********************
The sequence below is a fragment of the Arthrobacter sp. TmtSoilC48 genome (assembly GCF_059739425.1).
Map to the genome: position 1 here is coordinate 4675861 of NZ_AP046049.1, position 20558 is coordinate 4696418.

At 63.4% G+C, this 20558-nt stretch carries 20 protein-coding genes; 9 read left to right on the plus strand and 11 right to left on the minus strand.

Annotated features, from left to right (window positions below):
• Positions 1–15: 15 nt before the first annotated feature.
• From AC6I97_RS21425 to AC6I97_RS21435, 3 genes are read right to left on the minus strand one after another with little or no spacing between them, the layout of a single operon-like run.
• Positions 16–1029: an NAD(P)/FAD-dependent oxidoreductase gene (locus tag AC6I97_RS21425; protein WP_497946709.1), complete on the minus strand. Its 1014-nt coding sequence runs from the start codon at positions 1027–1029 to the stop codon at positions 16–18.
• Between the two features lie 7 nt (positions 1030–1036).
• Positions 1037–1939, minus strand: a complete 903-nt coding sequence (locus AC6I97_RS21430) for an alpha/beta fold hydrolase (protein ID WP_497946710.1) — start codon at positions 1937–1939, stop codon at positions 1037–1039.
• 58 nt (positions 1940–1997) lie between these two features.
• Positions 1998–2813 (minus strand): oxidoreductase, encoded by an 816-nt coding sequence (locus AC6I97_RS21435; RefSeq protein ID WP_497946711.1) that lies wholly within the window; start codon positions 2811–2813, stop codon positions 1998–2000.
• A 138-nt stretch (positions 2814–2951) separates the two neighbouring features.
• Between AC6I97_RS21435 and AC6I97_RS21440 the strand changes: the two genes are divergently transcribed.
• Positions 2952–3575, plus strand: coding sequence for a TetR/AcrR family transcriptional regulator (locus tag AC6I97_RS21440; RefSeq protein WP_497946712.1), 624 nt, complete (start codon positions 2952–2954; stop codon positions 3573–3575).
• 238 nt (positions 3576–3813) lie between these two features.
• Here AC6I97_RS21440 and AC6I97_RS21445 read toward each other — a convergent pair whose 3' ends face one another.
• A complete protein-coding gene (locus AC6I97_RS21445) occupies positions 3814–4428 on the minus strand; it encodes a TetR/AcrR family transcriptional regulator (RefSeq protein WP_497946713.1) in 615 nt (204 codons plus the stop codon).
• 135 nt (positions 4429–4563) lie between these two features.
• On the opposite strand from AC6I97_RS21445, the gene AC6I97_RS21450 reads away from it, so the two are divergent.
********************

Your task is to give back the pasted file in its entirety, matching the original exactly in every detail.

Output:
The sequence below is a fragment of the Arthrobacter sp. TmtSoilC48 genome (assembly GCF_059739425.1).
Map to the genome: position 1 here is coordinate 4675861 of NZ_AP046049.1, position 20558 is coordinate 4696418.

At 63.4% G+C, this 20558-nt stretch carries 20 protein-coding genes; 9 read left to right on the plus strand and 11 right to left on the minus strand.

Annotated features, from left to right (window positions below):
• Positions 1–15: 15 nt before the first annotated feature.
• From AC6I97_RS21425 to AC6I97_RS21435, 3 genes are read right to left on the minus strand one after another with little or no spacing between them, the layout of a single operon-like run.
• Positions 16–1029: an NAD(P)/FAD-dependent oxidoreductase gene (locus tag AC6I97_RS21425; protein WP_497946709.1), complete on the minus strand. Its 1014-nt coding sequence runs from the start codon at positions 1027–1029 to the stop codon at positions 16–18.
• Between the two features lie 7 nt (positions 1030–1036).
• Positions 1037–1939, minus strand: a complete 903-nt coding sequence (locus AC6I97_RS21430) for an alpha/beta fold hydrolase (protein ID WP_497946710.1) — start codon at positions 1937–1939, stop codon at positions 1037–1039.
• 58 nt (positions 1940–1997) lie between these two features.
• Positions 1998–2813 (minus strand): oxidoreductase, encoded by an 816-nt coding sequence (locus AC6I97_RS21435; RefSeq protein ID WP_497946711.1) that lies wholly within the window; start codon positions 2811–2813, stop codon positions 1998–2000.
• A 138-nt stretch (positions 2814–2951) separates the two neighbouring features.
• Between AC6I97_RS21435 and AC6I97_RS21440 the strand changes: the two genes are divergently transcribed.
• Positions 2952–3575, plus strand: coding sequence for a TetR/AcrR family transcriptional regulator (locus tag AC6I97_RS21440; RefSeq protein WP_497946712.1), 624 nt, complete (start codon positions 2952–2954; stop codon positions 3573–3575).
• 238 nt (positions 3576–3813) lie between these two features.
• Here AC6I97_RS21440 and AC6I97_RS21445 read toward each other — a convergent pair whose 3' ends face one another.
• A complete protein-coding gene (locus AC6I97_RS21445) occupies positions 3814–4428 on the minus strand; it encodes a TetR/AcrR family transcriptional regulator (RefSeq protein WP_497946713.1) in 615 nt (204 codons plus the stop codon).
• 135 nt (positions 4429–4563) lie between these two features.
• On the opposite strand from AC6I97_RS21445, the gene AC6I97_RS21450 reads away from it, so the two are divergent.